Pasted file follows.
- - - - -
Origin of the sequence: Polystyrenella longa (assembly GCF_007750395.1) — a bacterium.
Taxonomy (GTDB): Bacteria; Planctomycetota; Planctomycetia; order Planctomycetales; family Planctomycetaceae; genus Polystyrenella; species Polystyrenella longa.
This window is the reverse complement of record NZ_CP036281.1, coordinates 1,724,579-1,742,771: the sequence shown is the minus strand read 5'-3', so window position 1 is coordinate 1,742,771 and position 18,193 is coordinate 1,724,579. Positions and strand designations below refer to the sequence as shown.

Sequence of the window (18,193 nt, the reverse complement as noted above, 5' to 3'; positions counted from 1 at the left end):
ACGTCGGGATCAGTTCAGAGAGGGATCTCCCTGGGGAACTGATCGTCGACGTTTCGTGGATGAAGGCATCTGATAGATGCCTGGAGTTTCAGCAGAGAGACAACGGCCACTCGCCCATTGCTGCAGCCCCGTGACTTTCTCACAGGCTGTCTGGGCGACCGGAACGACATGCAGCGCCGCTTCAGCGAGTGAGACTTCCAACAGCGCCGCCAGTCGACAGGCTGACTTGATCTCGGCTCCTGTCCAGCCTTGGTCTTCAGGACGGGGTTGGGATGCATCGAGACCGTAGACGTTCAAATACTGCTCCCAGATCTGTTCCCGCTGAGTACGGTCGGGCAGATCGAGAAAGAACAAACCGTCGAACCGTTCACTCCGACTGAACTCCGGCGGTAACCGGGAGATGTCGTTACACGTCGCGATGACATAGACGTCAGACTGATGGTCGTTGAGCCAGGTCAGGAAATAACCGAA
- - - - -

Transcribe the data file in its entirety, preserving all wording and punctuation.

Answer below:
Origin of the sequence: Polystyrenella longa (assembly GCF_007750395.1) — a bacterium.
Taxonomy (GTDB): Bacteria; Planctomycetota; Planctomycetia; order Planctomycetales; family Planctomycetaceae; genus Polystyrenella; species Polystyrenella longa.
This window is the reverse complement of record NZ_CP036281.1, coordinates 1,724,579-1,742,771: the sequence shown is the minus strand read 5'-3', so window position 1 is coordinate 1,742,771 and position 18,193 is coordinate 1,724,579. Positions and strand designations below refer to the sequence as shown.

Sequence of the window (18,193 nt, the reverse complement as noted above, 5' to 3'; positions counted from 1 at the left end):
ACGTCGGGATCAGTTCAGAGAGGGATCTCCCTGGGGAACTGATCGTCGACGTTTCGTGGATGAAGGCATCTGATAGATGCCTGGAGTTTCAGCAGAGAGACAACGGCCACTCGCCCATTGCTGCAGCCCCGTGACTTTCTCACAGGCTGTCTGGGCGACCGGAACGACATGCAGCGCCGCTTCAGCGAGTGAGACTTCCAACAGCGCCGCCAGTCGACAGGCTGACTTGATCTCGGCTCCTGTCCAGCCTTGGTCTTCAGGACGGGGTTGGGATGCATCGAGACCGTAGACGTTCAAATACTGCTCCCAGATCTGTTCCCGCTGAGTACGGTCGGGCAGATCGAGAAAGAACAAACCGTCGAACCGTTCACTCCGACTGAACTCCGGCGGTAACCGGGAGATGTCGTTACACGTCGCGATGACATAGACGTCAGACTGATGGTCGTTGAGCCAGGTCAGGAAATAACCGAA